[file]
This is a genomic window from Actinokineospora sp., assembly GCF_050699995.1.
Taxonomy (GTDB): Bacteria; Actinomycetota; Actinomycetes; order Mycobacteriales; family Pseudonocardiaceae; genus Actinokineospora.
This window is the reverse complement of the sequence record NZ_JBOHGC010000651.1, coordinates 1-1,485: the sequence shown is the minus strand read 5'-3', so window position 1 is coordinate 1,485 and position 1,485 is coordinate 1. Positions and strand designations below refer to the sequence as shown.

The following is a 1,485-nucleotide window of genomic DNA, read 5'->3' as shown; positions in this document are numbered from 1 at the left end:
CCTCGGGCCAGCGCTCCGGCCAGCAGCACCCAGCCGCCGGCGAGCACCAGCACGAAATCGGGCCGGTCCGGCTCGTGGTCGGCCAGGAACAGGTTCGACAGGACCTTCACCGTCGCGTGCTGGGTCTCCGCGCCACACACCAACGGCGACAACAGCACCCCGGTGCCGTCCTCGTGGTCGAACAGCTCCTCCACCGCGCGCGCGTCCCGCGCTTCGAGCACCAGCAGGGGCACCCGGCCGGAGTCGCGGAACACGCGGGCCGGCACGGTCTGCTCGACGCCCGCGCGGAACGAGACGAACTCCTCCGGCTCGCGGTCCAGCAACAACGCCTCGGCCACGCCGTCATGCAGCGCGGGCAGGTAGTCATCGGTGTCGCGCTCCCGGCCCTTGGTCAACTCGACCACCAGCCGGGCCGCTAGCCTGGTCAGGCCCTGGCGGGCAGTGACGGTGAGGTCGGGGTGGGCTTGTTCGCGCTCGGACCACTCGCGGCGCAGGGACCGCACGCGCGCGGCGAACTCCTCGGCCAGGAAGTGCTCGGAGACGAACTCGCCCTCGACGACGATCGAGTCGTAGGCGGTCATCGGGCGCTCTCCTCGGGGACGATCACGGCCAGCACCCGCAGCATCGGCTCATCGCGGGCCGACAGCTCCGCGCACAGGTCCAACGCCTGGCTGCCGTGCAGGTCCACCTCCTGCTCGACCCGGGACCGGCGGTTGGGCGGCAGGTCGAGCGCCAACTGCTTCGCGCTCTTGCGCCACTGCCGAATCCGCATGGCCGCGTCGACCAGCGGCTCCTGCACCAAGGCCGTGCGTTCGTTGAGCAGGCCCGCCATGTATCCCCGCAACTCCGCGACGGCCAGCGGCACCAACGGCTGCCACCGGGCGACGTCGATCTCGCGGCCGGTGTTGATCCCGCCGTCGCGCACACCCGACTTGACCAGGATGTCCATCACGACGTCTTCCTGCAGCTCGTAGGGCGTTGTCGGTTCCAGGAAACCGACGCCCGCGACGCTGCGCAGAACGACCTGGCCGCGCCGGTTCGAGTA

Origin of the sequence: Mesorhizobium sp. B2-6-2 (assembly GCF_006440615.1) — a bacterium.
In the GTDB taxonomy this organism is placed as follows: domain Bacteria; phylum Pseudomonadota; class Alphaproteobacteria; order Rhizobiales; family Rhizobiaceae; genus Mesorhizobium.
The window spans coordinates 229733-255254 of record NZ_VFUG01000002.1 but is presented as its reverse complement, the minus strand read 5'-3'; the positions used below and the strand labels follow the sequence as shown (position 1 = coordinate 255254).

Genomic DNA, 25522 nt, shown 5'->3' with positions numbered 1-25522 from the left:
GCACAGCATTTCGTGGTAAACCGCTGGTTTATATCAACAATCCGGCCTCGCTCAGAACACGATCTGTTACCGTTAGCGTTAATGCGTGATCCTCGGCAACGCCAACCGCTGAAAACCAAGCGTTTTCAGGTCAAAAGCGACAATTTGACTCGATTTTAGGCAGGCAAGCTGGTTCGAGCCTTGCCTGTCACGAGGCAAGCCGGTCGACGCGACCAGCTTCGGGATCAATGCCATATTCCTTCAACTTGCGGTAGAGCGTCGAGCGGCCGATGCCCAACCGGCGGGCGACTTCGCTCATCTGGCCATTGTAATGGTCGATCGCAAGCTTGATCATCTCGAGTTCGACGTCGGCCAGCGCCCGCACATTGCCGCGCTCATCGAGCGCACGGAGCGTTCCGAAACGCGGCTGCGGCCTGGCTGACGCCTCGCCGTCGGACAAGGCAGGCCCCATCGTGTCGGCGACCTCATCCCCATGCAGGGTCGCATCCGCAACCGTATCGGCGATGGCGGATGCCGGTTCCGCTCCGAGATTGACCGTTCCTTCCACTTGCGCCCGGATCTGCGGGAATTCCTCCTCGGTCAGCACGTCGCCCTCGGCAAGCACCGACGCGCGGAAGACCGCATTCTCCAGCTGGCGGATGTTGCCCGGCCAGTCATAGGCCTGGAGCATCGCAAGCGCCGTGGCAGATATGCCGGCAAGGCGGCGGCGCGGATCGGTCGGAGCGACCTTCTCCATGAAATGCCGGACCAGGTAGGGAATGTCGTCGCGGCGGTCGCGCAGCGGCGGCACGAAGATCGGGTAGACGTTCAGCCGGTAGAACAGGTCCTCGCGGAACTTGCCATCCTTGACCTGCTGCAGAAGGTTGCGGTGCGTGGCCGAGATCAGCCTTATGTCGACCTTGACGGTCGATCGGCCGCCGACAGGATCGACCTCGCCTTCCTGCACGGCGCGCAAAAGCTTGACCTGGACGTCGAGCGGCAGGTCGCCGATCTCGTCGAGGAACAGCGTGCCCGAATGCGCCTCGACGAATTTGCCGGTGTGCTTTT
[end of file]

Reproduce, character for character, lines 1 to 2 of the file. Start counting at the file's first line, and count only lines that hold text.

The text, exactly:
This is a genomic window from Actinokineospora sp., assembly GCF_050699995.1.
Taxonomy (GTDB): Bacteria; Actinomycetota; Actinomycetes; order Mycobacteriales; family Pseudonocardiaceae; genus Actinokineospora.